10

I am making a website, but an element needs margin in Chrome and other browsers, but not in safari. So I want to add a css line to fix it, but I can't find any method to add css for safari 3+ only.

  • I believe that's not possible beacause safari and chrome are both -webkit- browsers and the CSS may change the style on both of them instead of one, but let's see what other's say. +1 from here... – Mohammad Areeb Siddiqui Jul 14 '13 at 8:50
  • 2
    Know how to search: Google Safari CSS hack (indeed, what you're looking for is a browser-specific hack). – Rob W Jul 14 '13 at 9:01
  • 1
    I tested with css feature detection for safari 9.0 and it is working fine for me. Check my CSS hack below to find how it works. – Iman Sedighi Oct 30 '15 at 4:27
  • Does this answer your question? is there a css hack for safari only NOT chrome? – Vega Nov 5 at 3:58
8

This is not possible since you would be applying the same property to Chrome as well. As Chrome, and Safari both use the -webkit- prefix.

But you could do this in PHP.

<?php
    $browser = get_browser();
    if(strtolower($browser->browser) == 'safari') {
        echo '<link href="safari.css" rel="stylesheet" type="text/css" />';
    } 
?>

Replace safari.css with your own stylesheet. Credit to @theorise

12

I believe this should work

Fiddle : http://jsfiddle.net/kHFjM/1/

    var userAgent = navigator.userAgent.toLowerCase(); 
    if (userAgent .indexOf('safari')!=-1){ 
       if(userAgent .indexOf('chrome')  > -1){
         //browser is chrome
       }else if((userAgent .indexOf('opera')  > -1)||(userAgent .indexOf('opr')  > -1)){
         //browser is opera 
       }else{
        //browser is safari, add css
       }
    }

here is the link to detect the browser version https://stackoverflow.com/a/5918791

9

jQuery integrated solution:

<script type="text/javascript">
$(function () {
if (navigator.userAgent.indexOf('Safari') != -1 && 
    navigator.userAgent.indexOf('Chrome') == -1) {
        $("body").addClass("safari");
    }
});
</script>

<style>
div {
  margin:20px;
}

.safari div {
  margin:0;
}
</style>

Pure JS integrated solution:

<style>
div {
  margin:20px;
}

.safari div {
  margin:0;
}
</style>
<body>
<script type="text/javascript"> 
if (navigator.userAgent.indexOf('Safari') != -1 && 
    navigator.userAgent.indexOf('Chrome') == -1) {
        document.body.className += " safari";
    }
</script>
</body>
4

In safari 9.0 (only, not > 9.0) you can do it now in CSS with this nice hack. You don't need any JS code. I did it and its working fine for me. Use this hack:

@supports (overflow:-webkit-marquee) and (justify-content:inherit) {

/* type your custom css code here */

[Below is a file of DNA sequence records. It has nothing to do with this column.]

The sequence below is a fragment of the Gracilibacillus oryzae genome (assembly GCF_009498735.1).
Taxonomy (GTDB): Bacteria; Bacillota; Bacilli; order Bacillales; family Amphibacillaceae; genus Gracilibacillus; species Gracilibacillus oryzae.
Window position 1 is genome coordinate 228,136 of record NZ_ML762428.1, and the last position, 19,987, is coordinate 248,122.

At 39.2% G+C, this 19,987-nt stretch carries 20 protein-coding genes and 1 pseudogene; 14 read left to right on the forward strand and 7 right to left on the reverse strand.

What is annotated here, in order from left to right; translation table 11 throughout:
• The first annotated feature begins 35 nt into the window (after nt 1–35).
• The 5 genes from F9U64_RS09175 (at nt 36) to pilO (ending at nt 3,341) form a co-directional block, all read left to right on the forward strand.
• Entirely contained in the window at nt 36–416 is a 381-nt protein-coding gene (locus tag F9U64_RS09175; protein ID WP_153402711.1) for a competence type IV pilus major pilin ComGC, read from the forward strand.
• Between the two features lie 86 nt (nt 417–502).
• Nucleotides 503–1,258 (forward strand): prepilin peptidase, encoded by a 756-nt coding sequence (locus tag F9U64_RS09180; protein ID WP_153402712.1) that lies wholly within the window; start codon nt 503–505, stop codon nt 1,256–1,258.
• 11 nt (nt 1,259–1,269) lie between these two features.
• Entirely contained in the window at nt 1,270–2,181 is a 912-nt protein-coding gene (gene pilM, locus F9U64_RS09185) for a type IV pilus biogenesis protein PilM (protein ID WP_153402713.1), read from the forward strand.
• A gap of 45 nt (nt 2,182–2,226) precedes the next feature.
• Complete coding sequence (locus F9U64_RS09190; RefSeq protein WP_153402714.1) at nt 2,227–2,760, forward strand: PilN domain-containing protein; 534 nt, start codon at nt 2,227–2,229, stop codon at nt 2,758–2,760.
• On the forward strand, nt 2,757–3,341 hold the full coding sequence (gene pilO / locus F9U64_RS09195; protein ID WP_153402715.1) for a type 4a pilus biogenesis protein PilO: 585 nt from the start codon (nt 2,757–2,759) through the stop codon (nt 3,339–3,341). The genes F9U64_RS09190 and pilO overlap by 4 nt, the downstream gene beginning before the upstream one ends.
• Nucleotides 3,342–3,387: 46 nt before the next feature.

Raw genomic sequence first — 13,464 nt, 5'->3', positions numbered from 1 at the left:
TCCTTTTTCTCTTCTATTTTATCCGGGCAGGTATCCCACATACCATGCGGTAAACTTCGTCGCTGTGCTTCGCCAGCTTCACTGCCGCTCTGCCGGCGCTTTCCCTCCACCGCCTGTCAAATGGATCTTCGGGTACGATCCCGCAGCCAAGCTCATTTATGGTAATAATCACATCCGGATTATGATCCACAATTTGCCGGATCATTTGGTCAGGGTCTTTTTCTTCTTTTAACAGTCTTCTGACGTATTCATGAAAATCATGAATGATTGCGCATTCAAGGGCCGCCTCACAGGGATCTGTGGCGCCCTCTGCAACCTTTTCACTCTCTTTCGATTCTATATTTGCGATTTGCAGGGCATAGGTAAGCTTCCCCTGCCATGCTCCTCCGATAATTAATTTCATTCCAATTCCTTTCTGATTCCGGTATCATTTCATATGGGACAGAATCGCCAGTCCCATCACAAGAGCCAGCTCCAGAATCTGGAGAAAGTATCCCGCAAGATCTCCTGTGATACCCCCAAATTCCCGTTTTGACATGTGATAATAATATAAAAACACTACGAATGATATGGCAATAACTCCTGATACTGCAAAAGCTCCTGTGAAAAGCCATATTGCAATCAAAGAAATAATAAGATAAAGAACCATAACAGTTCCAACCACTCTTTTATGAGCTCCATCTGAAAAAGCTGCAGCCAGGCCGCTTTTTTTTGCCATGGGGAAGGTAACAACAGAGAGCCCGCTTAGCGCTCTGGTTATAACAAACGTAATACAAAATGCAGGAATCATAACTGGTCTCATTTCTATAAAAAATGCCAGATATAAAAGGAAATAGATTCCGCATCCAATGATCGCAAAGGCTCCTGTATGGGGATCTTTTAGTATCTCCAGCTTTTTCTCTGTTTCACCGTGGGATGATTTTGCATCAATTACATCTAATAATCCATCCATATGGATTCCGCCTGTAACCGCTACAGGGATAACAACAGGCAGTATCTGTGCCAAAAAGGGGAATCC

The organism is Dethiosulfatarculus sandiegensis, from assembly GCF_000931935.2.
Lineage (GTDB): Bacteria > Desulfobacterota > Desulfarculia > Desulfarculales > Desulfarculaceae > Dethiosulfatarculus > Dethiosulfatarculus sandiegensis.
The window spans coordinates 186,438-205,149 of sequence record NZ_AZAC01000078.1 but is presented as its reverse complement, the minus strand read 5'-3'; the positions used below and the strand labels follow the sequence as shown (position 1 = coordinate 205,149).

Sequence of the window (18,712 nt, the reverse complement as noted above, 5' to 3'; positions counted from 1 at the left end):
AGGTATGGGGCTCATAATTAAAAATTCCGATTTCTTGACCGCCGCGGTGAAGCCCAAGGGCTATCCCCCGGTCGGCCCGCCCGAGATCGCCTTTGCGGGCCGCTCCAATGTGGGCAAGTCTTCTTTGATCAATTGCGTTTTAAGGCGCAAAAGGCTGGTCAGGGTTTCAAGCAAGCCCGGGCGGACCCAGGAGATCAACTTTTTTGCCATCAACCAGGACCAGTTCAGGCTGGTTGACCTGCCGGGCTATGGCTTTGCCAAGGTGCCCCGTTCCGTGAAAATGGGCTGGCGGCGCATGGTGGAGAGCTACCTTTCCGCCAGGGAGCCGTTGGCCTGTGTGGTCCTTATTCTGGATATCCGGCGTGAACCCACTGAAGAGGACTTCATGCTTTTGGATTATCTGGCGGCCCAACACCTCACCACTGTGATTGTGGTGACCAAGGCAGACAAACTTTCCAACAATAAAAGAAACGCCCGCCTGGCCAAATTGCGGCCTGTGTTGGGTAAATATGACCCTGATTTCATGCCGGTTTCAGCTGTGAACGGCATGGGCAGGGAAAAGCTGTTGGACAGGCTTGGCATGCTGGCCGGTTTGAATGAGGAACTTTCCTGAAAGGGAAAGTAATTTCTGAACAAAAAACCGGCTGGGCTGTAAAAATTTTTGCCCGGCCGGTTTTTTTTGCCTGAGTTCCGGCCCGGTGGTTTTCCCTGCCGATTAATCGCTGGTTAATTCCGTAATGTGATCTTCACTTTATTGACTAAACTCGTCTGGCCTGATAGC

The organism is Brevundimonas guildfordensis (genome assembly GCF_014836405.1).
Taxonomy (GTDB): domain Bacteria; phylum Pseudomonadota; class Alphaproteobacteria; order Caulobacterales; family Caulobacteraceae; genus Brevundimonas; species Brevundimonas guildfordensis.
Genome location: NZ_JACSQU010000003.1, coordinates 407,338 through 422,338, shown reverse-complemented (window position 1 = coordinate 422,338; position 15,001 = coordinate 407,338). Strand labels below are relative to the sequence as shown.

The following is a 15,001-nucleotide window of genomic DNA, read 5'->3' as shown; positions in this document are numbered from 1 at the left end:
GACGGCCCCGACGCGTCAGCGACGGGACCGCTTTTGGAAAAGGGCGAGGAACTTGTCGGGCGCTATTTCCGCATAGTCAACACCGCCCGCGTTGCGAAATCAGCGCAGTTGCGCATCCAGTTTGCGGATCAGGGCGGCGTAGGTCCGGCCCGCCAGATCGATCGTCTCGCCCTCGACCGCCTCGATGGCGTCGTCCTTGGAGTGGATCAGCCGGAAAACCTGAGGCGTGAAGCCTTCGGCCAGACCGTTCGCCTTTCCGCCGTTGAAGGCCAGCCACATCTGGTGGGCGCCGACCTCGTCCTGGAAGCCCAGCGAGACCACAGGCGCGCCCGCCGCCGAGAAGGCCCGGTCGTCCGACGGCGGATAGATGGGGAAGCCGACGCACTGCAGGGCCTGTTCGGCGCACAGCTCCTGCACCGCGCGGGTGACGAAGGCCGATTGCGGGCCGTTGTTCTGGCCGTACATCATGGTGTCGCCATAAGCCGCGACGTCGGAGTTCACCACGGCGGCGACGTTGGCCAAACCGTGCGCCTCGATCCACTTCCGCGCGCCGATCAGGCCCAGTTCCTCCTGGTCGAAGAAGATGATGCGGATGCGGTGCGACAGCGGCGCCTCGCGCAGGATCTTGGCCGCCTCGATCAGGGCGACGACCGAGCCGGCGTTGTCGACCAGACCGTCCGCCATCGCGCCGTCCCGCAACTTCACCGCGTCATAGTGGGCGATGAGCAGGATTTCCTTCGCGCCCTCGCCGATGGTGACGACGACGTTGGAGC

}

The reason it is working is: Safari 9.0 and above have feature detection. So by detecting a feature which is exclusively for Safari you can detect Safari. overflow:-webkit-marquee and justify-content:inherit are exclusively for safari. Thats why we can detect safari with this simple CSS hack.

  • 1
    Great shout! I was hoping for a CSS-only solution, needing to apply a style for mobile Safari but not for Chrome, and this has worked for me. – JonBrave Jan 7 '16 at 13:27
  • 1
    justify-content:inherit sounds like something other browsers might implement as well. Is this future-proof? – Berry M. Jan 2 '17 at 10:05
  • 1
    Damn :( is not working for me. – msqar Mar 16 '18 at 18:46
  • 1
    This is actually one of mine, it is future proof because the additional marquee part of the command has been deprecated and is required. This one targets only safari 9, not newer. See my test page browserstrangeness.bitbucket.io/css_hacks.html – Jeff Clayton May 9 at 12:11
1

Instead of adding more code to fix your problem, since the default margins are different, you could try resetting all off the margins and paddings of surrounding elements to 0 first before changing it. That could solve your issue.

It's completely a personal preference, but I start all of my webpages with:

*{
    margin:0;
    padding:0;
}

I've never had any cross browser issues regarding margins or padding while doing this.

  • I always start my stylesheets with this aswell. – Johan Jul 14 '13 at 11:26
0

There is a question similar to this on the CSS-Tricks forum. But the answer is basically, nope. You could attempt user-agent sniffing server side or with JavaScript and then add a class to the html (like for old IE versions in HTML5 BoilerPlate).

Hope this helps.

--beaten to it by the guys above and below!

0

I have tried almost all of the above-suggested solutions, but nothing is working around until I saw a piece of code in my says:

@-webkit-keyframes fadein { //code here }

And it did the job and applied the required CSS for: Safari, Chrome and Opera > 12.1

Hope this can help someone.

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